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15 states with the most asbestos-related deaths

| Nov 17, 2018 | Asbestos |

According to the Asbestos Disease Awareness Organization, more than 107,000 people around the world die each year from diseases linked to asbestos exposure. Louisville residents should know that while this mineral has long been banned by most developed countries, the U.S. has not taken such a step.

The following 15 states combined have seen over 100,000 asbestos-related deaths between 1999 and 2013. Kentucky residents can be happy that the Bluegrass State did not make the list. Starting at the bottom, Minnesota saw nearly 5,000 deaths with a high concentration in the Minneapolis area. North Carolina comes next; many mining and manufacturing workers have been exposed over the years. Then come Wisconsin, Massachusetts and Virginia. Shipbuilders in the last two states freely use asbestos.

Washington, tenth on the list, is known for paper production — another industry known for asbestos use. This is followed by Michigan and New Jersey. The former is the center for the production of car brake linings and clutches that contain asbestos while the latter has the majority of its population living close to factories.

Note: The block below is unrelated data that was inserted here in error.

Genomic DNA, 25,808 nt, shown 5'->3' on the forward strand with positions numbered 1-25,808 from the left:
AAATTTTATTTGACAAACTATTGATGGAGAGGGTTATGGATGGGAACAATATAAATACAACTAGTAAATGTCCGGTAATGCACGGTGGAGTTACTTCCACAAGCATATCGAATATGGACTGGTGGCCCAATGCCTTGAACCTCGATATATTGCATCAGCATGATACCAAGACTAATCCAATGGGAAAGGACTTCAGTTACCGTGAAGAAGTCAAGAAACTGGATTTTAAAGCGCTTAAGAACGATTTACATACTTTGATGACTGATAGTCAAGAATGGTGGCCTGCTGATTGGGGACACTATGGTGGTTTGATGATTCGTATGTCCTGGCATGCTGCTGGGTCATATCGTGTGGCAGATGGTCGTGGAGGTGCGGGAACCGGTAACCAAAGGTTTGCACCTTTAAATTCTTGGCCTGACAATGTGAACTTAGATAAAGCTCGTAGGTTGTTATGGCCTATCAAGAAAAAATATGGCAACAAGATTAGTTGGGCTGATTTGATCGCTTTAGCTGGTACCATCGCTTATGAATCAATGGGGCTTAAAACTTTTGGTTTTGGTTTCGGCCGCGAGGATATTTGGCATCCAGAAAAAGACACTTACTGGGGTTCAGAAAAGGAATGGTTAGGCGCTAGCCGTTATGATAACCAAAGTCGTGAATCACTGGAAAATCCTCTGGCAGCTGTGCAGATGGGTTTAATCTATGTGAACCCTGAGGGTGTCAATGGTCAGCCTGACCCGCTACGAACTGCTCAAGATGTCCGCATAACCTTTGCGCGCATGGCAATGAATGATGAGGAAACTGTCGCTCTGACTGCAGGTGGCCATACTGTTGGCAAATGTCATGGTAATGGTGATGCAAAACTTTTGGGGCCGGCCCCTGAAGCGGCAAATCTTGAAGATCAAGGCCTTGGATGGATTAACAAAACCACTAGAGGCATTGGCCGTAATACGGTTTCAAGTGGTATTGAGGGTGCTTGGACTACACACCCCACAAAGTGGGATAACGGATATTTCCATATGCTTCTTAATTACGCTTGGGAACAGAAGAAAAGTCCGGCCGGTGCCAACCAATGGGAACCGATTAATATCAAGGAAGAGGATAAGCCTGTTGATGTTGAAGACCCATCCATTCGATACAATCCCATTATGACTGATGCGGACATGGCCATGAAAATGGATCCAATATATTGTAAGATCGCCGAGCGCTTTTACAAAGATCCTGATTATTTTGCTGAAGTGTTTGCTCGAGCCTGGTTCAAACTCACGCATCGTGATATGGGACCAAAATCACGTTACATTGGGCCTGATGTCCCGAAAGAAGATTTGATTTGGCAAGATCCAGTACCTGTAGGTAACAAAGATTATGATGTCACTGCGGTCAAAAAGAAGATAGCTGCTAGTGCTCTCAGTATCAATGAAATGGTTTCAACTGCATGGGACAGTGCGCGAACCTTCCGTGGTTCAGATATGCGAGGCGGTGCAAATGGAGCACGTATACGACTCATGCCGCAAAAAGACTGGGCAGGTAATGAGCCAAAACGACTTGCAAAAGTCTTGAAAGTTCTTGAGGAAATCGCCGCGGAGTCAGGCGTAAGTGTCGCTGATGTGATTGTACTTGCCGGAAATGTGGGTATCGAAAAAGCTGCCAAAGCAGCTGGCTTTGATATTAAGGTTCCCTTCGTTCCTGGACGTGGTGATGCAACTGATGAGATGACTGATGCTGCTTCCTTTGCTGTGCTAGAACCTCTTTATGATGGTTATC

Illinois and Ohio are also hotspots for asbestos. Texas, a hub for oil refining and shipping, comes in fifth. New York and Pennsylvania, with their industrial centers, are fourth and third, respectively. The list ends with Florida and California. California even has an asbestos dumping site and two mines. These last five states reported more than 10,000 deaths each.

Someone who has been exposed to asbestos on the job may be able to file a personal injury claim against the applicable employer. They may want a lawyer, though, to build up their case, argue it with the other side and protect their rights all the way. The lawyer could hire investigators to gather proof of negligence, and medical experts could help in determining what would be a reasonable amount in damages. A successful claim could cover past and future medical expenses, lost income and more.